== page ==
Powell ‘not at all happy’ with Fed’s diversity
Federal Reserve Chairman Jerome Powell said in a Thursday interview that he is “not at all satisfied” with the diversity of the central bank’s staff, acknowledging that efforts to hire and develop more economists of color have fallen short.
“We’re trying hard and not at all happy with where we are on it, but we’ll keep at it because it’s a very high priority,” Powell said in an interview with NPR’s Steve Inskeep that aired Thursday.
“As an institution, we want to be a leader in diversity. And my own experience, in the different things I’ve done in life, is that institutions that focus on diversity and do it well are the successful institutions in our society,” he added.
Powell, a Republican who has led the Fed since 2018, has called out the lack of racial diversity at the central bank and in economics broadly amid the national reckoning with racism sparked by the police killings of George Floyd and Breonna Taylor last year.
At the same time, there has been growing pressure within the economics profession for leaders to tackle an endemic lack of diversity and rampant racist and sexist conduct within the field.
Since 2020, the Fed has held a series of seminars on racism and the economy and has repeatedly cited the disproportionate toll of the COVID-19 recession on Black and Hispanic Americans. Powell and Fed leaders have also paid closer attention to the unemployment rates for Black and Hispanic workers to gauge how far the economy must go to fully recover from the pandemic.
But while the Fed has driven more attention to racial inequities, it has struggled to improve its own gaps. Only two of the Fed board’s 417 economists in Washington, D.C. — just 0.5 percent — are Black, even though Black people make up 3 to 4 percent of economics Ph.D recipients each year, according to a New York Times analysis. Roughy 13 percent of the U.S. population is Black.
“It’s very frustrating because we have had for many years a strong focus on recruiting a more diverse cadre of economists, including racially diverse and diverse along other lines,” Powell said. He added that the Fed has ramped up its recruitment from historically Black colleges and universities (HBCU) and universities with large Hispanic student populations.
“But we’re going to keep doing what we’re doing, and we’re going to do a lot more, too, because we need to get better results,” he said.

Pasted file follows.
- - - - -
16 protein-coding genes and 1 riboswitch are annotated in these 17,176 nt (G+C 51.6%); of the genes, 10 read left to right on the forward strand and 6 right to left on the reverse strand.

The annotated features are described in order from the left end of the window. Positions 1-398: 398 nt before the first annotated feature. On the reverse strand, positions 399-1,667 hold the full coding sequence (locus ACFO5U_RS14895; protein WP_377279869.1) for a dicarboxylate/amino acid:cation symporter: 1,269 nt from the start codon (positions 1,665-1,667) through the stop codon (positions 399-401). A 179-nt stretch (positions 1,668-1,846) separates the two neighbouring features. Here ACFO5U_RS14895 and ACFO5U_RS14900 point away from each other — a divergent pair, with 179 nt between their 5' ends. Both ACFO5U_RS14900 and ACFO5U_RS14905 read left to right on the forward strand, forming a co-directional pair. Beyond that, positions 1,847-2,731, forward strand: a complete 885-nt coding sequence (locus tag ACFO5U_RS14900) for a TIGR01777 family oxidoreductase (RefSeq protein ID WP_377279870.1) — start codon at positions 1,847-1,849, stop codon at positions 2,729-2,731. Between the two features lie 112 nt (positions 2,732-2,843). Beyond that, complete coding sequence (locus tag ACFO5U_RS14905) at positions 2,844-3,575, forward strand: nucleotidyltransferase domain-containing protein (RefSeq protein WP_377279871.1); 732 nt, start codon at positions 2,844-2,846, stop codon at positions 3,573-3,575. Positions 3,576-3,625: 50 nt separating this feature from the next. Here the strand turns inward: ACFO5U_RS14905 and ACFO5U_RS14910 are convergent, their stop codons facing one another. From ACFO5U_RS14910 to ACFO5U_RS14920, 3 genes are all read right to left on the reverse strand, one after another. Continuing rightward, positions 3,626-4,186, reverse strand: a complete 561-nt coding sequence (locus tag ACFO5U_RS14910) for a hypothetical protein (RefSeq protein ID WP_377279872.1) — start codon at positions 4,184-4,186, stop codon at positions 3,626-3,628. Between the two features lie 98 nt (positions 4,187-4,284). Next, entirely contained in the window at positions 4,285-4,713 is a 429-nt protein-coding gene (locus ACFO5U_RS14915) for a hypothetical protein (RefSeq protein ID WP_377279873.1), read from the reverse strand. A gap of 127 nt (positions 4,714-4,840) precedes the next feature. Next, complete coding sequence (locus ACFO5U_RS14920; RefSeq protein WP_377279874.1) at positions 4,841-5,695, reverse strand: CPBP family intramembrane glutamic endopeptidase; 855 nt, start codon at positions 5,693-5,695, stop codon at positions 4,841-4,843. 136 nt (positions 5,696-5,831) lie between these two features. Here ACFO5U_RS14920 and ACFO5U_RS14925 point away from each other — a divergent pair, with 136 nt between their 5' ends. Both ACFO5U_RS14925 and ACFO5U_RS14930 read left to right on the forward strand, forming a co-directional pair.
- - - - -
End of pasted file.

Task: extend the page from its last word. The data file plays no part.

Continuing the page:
Proponents of greater diversity in economics say the field, like any industry or field of study, would benefit from a wider range of perspectives, particularly given the centuries of structural racism that have harmed the economic health of people of color.
Years of compounding discrimination with the financial sector left Black and Hispanic Americans with less wealth, fewer assets, a higher likelihood of COVID-19 complications, and a disproportionately smaller presence in jobs that could be adapted to working from home.
The Biden administration, Democratic lawmakers and the Fed have emphasized the need to keep aid flowing long enough and adapt policies to help hard-hit demographic groups recover quickly from the COVID-19 recession, particularly as the economy is poised for a rapid rebound.
Powell said that while the Fed “almost certainly didn’t do everything right” while responding to the pandemic-driven financial panic, the quick and robust response from both the central bank and Congress helped lay the groundwork for a faster recovery.
“I liken it to Dunkirk, you know, when it was time to get in the boats and get the people, not to check the inspection records and things like that, just get in the boats and go,” Powell said, comparing the Fed’s response to the evacuation of more than 300,000 Allied forces from northern France as German forces stormed the the country in 1940.
While the Allies were unable to prevent the Nazi occupation of France, the successful evacuation at Dunkirk helped boost morale in the United Kingdom before the tide of World War II eventually turned with the entrance of the U.S.
“What we did, it served its purpose in staving off what could have been far worse outcomes. And by the way, I’d want Congress to get the bulk of the credit here with the CARES Act, which really was essential to the recovery as well,” Powell said.